It's exactly as it sounds. The person behind the site removes Garfield from the comics. Basically, it's Jon Arbuckle looking crazy. And it's oh-so hilarious.
I could post several more, but I think you should just go to the site and check them out there. If you didn't think Jon Arbuckle was pathetic before, you sure will now.
After 10 years, "Smallville" is coming to an end. The series finale is Friday, and finally we get to see Clark Kent (Tom Welling) as Superman.
I have to be honest, the last two seasons have dragged, but getting to the series finale has made it worth it. If the teaser for the finale is an indication, we might even hear composer John Williams' popular Superman theme. Check it out:
We're 11 days into life without Michael Scott, and I'm not sure how long the Scranton branch of Dunder Mifflin will stay in business without the bumbling boss.
Michael's farewell was an episode fit for a series finale. In his last scene, he pulled his microphone off and inaudibly mouthed "That's what she said" before turning his back to the camera and walking away. Yes, I teared up a bit as the World's Best Boss departed (and earlier in the episode, I was having trouble keeping it together as Jim told Michael he had turned out to be an amazing boss).
If you missed Michael's departure, you can click the play button below to watch it:
Michael's replacement Deangelo didn't last long, either. After some missteps and uncomfortable, awkward moments, the new regional manager left Scranton. (Thankfully, the funny Will Ferrell didn't overstay his welcome.) Click the play button below to watch last week's episode:
The description for the next episode:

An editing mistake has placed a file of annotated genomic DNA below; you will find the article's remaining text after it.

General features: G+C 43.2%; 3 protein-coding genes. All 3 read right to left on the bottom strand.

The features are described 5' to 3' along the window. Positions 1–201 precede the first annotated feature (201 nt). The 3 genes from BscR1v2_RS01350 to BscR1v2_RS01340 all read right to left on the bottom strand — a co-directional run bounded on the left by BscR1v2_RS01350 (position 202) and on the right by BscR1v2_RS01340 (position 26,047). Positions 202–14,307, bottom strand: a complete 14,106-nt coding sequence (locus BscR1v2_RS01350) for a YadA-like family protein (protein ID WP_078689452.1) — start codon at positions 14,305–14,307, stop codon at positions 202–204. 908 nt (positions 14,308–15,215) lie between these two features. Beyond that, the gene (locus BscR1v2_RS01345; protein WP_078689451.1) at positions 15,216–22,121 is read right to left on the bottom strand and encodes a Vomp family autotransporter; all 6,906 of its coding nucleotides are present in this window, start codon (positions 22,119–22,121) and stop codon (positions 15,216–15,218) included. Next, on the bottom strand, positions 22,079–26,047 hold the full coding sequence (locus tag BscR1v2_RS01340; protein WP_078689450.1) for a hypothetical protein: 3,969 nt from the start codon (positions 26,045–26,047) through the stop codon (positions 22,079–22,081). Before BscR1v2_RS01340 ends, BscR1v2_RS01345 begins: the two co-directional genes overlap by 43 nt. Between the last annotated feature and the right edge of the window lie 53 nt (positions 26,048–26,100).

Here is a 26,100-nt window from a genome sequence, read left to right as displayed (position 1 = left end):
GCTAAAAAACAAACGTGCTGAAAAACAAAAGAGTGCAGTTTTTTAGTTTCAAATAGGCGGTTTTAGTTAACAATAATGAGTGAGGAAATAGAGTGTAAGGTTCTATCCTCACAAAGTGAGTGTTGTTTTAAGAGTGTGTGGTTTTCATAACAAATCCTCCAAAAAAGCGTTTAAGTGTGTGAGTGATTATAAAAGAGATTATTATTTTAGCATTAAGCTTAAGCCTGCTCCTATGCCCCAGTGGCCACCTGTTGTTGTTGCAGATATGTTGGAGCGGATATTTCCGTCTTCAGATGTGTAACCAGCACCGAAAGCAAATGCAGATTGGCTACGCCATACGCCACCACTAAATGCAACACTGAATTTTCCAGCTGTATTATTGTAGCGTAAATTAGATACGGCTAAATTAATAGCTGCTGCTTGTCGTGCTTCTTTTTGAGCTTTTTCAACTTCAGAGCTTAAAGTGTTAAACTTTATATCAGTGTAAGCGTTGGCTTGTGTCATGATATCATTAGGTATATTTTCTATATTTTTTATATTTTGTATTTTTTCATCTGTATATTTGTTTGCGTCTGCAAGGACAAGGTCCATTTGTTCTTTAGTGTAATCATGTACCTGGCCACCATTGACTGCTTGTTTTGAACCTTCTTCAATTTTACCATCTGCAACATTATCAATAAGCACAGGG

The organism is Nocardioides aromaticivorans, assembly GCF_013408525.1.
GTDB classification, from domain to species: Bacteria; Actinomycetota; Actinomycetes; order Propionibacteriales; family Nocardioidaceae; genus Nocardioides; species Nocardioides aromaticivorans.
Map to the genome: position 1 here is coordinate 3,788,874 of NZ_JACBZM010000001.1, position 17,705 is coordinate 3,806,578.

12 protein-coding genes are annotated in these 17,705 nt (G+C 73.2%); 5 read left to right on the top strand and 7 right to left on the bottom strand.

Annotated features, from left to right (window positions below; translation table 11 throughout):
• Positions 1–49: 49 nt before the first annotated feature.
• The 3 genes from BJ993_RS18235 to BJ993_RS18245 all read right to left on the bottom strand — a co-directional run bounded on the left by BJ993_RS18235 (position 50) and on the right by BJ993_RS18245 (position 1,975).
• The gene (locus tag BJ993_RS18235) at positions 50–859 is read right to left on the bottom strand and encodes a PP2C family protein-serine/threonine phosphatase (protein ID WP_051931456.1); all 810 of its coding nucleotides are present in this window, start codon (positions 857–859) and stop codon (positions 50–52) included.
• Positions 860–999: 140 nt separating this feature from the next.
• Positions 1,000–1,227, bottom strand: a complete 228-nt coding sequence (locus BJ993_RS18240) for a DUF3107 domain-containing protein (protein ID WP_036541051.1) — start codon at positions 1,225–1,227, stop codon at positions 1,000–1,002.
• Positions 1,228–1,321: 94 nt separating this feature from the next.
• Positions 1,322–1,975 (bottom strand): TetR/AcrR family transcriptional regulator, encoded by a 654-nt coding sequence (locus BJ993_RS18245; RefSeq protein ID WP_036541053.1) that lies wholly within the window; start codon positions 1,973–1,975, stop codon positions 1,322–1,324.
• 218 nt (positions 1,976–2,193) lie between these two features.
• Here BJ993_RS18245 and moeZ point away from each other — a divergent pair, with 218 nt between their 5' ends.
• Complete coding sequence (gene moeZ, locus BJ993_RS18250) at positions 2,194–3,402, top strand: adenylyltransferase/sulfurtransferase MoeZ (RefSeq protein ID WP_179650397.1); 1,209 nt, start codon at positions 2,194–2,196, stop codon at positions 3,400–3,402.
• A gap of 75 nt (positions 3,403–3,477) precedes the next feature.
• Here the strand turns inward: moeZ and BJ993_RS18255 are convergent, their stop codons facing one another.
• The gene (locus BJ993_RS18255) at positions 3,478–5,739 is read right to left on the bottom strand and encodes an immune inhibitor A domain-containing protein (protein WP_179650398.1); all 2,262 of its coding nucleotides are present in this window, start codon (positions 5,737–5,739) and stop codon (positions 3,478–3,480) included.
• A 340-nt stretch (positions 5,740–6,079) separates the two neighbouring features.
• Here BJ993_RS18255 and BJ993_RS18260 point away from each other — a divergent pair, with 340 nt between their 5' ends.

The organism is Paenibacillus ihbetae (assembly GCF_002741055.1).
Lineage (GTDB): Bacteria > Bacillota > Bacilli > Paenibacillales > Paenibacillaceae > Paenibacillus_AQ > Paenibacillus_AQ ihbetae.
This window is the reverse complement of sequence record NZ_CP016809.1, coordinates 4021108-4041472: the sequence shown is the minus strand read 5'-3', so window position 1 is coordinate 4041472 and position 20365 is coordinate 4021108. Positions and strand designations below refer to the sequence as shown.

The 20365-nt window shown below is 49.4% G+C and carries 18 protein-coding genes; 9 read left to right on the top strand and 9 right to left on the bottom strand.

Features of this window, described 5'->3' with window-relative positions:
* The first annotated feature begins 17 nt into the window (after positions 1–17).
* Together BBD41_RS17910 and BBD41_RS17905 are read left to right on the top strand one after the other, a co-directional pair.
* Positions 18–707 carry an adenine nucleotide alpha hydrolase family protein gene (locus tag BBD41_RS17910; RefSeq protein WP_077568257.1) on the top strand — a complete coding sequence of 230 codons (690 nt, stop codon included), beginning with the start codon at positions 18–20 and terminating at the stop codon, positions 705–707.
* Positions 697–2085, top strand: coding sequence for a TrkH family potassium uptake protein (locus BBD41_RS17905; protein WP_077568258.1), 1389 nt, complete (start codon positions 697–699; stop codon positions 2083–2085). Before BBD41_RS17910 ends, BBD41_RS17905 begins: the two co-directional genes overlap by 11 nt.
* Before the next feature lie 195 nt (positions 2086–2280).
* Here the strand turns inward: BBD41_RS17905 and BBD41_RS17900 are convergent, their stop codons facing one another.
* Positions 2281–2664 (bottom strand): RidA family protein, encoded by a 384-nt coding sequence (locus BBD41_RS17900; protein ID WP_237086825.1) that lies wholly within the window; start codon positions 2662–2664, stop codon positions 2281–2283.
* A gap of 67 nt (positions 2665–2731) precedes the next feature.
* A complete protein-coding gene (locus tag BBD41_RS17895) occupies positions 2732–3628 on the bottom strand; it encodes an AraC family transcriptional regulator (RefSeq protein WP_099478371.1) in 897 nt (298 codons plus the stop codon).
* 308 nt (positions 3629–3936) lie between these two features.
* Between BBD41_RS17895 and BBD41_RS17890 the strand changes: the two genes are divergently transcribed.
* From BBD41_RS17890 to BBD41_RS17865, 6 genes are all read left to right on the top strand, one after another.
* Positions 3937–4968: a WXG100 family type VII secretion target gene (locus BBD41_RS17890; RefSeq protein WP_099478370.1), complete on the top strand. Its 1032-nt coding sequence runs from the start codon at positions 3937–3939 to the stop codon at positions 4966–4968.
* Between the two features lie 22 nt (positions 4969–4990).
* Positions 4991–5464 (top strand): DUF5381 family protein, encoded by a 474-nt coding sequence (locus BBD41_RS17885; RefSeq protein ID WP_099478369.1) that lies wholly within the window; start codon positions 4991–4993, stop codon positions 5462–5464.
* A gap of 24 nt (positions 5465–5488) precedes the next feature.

All-New Thursday, May 12th 9/8c
"Dwight K. Schrute, Acting Manager" (TV-14)
Dwight takes over for Deangelo and immediately begins applying his unique management style to Dunder Mifflin Sabre. Kathy Bates guest stars.
The promo in last week's episode showed some pretty interesting speculative replacements for Michael Scott as the regional manager. And while several of them would be good in the role, I'm still not sure how long the place will last without Michael Scott. The character will have to be strong and funny, but it can't be just another manifestation of Steve Carell's character. I also imagine that it would be difficult for someone such as Jim to replace Michael as head of the office. Then it will turn into a formulaic sitcom of the straight man keeping things together while all the goofy people around him act out. One thing that I've always loved about "The Office" is how all of the characters' personality quirks balance each other out so well, but if such a normal person is the center of it all, the balance will somehow be off. Then again, I don't want to see another Michael Scott in that role.
This is why I am not a television writer. I have no idea what direction would be best for the show.
All I know is that it's going to be pretty difficult to top Michael Scott's exit. The episode was entertaining and funny, yet touching and moving. Michael Scott acted exactly as Michael Scott would.
Summer season begins as 'Thor' throws the hammer down
"Thor" kicked off the summer movie season with an incredibly $66 million debut weekend -- doubling the second-place earner. The weekend's other new releases performed pathetically compared to "Thor," but I suppose that's how a summer blockbuster is supposed to do during opening weekend.